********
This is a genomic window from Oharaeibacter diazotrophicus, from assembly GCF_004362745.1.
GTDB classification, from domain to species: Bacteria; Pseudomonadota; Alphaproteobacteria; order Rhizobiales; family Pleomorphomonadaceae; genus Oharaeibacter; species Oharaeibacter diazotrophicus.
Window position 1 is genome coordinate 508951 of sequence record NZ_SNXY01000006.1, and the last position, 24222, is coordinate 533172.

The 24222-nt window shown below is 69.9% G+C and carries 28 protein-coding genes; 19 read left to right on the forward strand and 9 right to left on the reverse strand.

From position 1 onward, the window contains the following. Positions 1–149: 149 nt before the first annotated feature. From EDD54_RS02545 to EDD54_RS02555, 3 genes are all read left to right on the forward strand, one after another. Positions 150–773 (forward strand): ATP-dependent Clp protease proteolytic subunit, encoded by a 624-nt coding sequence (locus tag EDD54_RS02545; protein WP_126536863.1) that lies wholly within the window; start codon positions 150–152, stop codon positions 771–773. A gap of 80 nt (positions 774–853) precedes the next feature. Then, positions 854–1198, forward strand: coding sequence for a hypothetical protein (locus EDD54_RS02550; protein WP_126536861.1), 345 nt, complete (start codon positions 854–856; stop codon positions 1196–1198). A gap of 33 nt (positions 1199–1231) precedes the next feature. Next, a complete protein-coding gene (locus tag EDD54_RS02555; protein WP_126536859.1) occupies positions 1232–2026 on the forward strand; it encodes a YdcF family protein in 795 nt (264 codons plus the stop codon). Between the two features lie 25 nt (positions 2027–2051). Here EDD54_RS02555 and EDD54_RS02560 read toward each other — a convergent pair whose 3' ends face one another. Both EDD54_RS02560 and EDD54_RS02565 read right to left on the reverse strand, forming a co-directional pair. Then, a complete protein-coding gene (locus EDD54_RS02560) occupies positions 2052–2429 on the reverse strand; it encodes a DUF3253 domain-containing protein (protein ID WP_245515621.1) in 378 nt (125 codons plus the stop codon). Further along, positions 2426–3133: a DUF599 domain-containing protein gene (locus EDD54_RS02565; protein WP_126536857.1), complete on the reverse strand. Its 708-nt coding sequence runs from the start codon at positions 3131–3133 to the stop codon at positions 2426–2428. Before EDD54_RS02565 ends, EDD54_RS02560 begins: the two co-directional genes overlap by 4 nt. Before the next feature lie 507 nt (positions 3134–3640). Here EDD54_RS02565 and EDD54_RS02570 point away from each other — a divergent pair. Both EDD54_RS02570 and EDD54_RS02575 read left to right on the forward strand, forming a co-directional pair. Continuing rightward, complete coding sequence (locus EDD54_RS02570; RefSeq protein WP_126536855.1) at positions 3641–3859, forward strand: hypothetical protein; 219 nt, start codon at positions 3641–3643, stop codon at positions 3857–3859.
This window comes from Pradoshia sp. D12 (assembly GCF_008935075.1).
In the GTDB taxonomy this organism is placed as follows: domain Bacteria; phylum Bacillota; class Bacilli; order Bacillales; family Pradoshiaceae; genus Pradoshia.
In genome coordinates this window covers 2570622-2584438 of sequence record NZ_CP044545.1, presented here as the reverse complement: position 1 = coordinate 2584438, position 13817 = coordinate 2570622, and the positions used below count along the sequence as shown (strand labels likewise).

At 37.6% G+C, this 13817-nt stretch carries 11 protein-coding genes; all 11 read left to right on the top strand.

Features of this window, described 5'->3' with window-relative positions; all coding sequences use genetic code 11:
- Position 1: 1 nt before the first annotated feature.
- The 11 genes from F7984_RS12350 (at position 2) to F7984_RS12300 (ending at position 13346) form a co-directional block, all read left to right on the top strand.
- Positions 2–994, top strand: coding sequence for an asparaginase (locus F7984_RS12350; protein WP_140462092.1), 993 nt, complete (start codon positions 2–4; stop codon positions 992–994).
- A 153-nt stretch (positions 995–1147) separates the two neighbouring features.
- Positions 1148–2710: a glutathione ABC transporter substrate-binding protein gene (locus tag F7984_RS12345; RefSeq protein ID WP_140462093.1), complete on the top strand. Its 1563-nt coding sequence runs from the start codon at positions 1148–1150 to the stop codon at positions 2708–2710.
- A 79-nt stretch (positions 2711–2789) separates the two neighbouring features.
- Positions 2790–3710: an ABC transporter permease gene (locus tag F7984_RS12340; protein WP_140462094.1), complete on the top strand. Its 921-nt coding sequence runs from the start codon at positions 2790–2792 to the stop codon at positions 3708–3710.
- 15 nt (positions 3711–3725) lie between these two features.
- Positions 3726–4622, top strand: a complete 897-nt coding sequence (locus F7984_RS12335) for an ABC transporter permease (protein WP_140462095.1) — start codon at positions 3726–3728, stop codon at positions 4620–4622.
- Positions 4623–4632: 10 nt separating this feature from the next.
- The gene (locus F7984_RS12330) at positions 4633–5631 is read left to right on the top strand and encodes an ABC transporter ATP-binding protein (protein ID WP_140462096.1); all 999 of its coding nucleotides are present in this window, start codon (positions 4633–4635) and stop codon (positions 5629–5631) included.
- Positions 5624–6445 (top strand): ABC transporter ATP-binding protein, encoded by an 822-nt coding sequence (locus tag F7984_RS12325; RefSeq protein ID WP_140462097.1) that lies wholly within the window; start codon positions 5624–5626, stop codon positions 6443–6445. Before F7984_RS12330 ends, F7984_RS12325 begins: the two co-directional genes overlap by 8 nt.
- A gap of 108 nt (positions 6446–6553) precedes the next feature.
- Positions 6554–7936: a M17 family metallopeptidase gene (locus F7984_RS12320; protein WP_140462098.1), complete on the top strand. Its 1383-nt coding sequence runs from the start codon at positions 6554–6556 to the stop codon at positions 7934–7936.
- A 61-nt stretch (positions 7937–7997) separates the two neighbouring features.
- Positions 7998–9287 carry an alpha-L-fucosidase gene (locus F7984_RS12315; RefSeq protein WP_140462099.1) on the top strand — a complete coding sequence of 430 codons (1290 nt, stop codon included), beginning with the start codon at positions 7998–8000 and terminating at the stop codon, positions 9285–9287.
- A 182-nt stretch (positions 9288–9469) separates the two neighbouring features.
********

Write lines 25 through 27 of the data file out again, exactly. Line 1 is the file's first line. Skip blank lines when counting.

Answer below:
- A 61-nt stretch (positions 7937–7997) separates the two neighbouring features.
- Positions 7998–9287 carry an alpha-L-fucosidase gene (locus F7984_RS12315; RefSeq protein WP_140462099.1) on the top strand — a complete coding sequence of 430 codons (1290 nt, stop codon included), beginning with the start codon at positions 7998–8000 and terminating at the stop codon, positions 9285–9287.
- A 182-nt stretch (positions 9288–9469) separates the two neighbouring features.